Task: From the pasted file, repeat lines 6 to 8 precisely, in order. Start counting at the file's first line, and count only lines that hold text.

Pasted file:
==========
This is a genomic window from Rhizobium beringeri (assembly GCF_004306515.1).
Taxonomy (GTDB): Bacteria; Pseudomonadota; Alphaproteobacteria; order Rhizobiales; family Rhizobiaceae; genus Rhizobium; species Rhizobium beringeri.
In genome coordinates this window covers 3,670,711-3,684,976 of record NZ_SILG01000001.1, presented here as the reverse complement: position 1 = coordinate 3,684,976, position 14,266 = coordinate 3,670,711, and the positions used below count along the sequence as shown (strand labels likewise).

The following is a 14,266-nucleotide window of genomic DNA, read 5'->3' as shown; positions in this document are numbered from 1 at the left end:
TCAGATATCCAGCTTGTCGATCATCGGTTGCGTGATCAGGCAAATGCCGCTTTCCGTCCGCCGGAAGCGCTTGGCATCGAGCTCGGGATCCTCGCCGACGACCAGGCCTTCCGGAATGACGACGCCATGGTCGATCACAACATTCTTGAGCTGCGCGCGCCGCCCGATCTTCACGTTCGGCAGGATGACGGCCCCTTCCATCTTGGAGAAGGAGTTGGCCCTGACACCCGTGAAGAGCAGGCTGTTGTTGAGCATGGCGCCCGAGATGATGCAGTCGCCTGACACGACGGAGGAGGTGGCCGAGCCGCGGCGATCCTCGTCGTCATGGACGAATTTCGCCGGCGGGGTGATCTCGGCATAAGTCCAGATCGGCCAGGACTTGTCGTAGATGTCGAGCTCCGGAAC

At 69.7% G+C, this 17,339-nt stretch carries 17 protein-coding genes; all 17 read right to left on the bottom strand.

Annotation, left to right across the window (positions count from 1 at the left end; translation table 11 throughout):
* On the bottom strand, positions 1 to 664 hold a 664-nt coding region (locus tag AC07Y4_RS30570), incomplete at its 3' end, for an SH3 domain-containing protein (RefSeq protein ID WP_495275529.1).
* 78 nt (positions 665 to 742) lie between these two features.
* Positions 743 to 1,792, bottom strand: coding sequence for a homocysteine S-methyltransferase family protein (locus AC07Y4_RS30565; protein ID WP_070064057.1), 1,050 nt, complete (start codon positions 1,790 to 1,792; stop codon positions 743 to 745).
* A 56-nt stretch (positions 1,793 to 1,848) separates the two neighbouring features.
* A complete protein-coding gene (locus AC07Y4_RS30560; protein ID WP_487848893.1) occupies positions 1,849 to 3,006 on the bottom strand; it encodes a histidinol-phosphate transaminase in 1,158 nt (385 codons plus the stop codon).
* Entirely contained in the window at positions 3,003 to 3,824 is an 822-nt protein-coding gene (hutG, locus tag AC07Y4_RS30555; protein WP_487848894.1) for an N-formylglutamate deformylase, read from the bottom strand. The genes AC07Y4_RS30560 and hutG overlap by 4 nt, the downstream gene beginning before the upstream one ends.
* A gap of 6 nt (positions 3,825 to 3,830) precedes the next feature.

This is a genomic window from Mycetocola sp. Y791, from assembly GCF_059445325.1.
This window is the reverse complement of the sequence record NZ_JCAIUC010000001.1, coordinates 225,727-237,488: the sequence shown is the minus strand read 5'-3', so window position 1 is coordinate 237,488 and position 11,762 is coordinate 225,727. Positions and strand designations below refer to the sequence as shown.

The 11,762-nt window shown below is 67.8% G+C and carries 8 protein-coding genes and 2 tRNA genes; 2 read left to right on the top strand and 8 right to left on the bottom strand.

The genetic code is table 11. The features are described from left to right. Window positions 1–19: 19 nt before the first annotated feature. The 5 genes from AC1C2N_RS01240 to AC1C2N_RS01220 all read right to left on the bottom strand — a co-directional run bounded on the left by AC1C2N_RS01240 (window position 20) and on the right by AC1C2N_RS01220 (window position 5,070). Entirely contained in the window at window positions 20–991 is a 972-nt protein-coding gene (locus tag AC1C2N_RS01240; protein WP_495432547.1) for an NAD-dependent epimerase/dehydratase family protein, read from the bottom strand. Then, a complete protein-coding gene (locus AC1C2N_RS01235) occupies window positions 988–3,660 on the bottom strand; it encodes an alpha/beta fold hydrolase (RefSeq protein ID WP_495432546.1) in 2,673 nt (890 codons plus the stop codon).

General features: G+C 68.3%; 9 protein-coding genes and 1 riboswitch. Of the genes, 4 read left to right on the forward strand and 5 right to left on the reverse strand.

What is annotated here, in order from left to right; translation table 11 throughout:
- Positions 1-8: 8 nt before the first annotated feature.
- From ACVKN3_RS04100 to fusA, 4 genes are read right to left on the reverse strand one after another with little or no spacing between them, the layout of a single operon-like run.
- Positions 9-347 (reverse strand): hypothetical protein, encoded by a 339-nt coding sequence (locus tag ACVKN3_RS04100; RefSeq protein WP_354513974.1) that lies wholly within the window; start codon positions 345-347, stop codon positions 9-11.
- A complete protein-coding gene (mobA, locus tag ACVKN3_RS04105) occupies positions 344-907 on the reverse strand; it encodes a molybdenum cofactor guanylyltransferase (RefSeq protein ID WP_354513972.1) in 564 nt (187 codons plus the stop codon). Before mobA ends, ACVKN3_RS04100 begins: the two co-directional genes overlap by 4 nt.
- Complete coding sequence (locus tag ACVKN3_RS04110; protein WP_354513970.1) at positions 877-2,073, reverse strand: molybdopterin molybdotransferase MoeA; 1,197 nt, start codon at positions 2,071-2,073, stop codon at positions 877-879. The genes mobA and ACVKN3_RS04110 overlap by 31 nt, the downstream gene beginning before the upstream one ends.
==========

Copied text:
At 69.7% G+C, this 17,339-nt stretch carries 17 protein-coding genes; all 17 read right to left on the bottom strand.

Annotation, left to right across the window (positions count from 1 at the left end; translation table 11 throughout):
* On the bottom strand, positions 1 to 664 hold a 664-nt coding region (locus tag AC07Y4_RS30570), incomplete at its 3' end, for an SH3 domain-containing protein (RefSeq protein ID WP_495275529.1).